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In issue 311 -
Unique voice print in parrots – By The Max Planck Society, Behavioural Biology Cognitive Research
In issue 311 -
Endangered Parrots – 40 years on – By Rosemary Low
In issue 311 -
An Endangered Mexican Parrot – thriving in urban areas of south Texas – By GrrlScientist Senior Contributor at Forbes, evolutionary & behavioural ecologist, ornithologist & science writer
In issue 311 -
Human-altered habitat spurs nesting innovations in neotropical parrots – By David Waugh Correspondent, Loro Parque Fundación
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What Is Your Parrot Trying to Tell You?

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Complete Psittacine by Eb Cravens

Do you remember when your beloved pet parrot was a baby bird? No, not still being hand-fed and totally dependent upon you, but a baby in months of time and in worldly experience? Without a doubt, those days were straightforward, loving, exciting and carefree, were they not? It is ever so satisfying to be experiencing a pet psittacine that is healthy, happy, and growing physically and mentally by leaps and bounds each week.

Such young fledglings are often insatiably curious, active from sunrise to dusk. Each dawn brings new things to learn, new stimuli, greater athleticism and coordination. Over the years I have regularly had baby parrots in my household, many of whom have spent their first year as young birds living intimately as part of the family. Juvenile parrots, when raised properly, find joy and significance in so many seemingly routine things. They make us laugh with their fumbling comical attempts to manipulate odd objects and experiment with performing innovative acrobatic manoeuvres. When given the chance, they solicit constant attentions from the humans for whom they feel affection.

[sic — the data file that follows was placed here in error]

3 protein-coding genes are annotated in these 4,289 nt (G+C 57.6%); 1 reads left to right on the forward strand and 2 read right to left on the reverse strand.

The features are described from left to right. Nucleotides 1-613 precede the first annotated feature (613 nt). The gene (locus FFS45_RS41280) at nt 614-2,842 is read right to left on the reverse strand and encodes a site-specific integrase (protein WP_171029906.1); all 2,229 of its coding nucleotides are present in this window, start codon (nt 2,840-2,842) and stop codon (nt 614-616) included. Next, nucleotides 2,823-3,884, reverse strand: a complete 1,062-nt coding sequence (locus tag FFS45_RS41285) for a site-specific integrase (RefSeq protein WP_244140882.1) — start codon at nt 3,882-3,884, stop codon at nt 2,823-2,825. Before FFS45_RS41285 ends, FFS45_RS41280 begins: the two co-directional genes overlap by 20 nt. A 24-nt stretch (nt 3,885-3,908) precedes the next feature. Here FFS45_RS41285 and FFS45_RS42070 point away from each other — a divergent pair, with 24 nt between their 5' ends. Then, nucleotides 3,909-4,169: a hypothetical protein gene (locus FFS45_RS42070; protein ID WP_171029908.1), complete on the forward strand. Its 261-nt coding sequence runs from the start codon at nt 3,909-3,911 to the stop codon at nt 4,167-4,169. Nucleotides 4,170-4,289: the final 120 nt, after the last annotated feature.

“Baby parrots are easy,” expert behaviour consultant the late Liz Wilson used to say, and I would habitually agree. Life is so exciting for them that it takes very little imagination and energy to offer them something new to grasp, eat, investigate or dissect. Here, try a fresh fig. Do you want some herbal tea from my mug? Peek-a-boo through a paper towel tube. Fly from here to there and back again, fast! Have some marigold buds. Let’s go out in the rain. Eyes wide and energy to explore abounding, adolescent hookbills given a proper chance, will by and large, entertain themselves for hours, and have a ball doing it!

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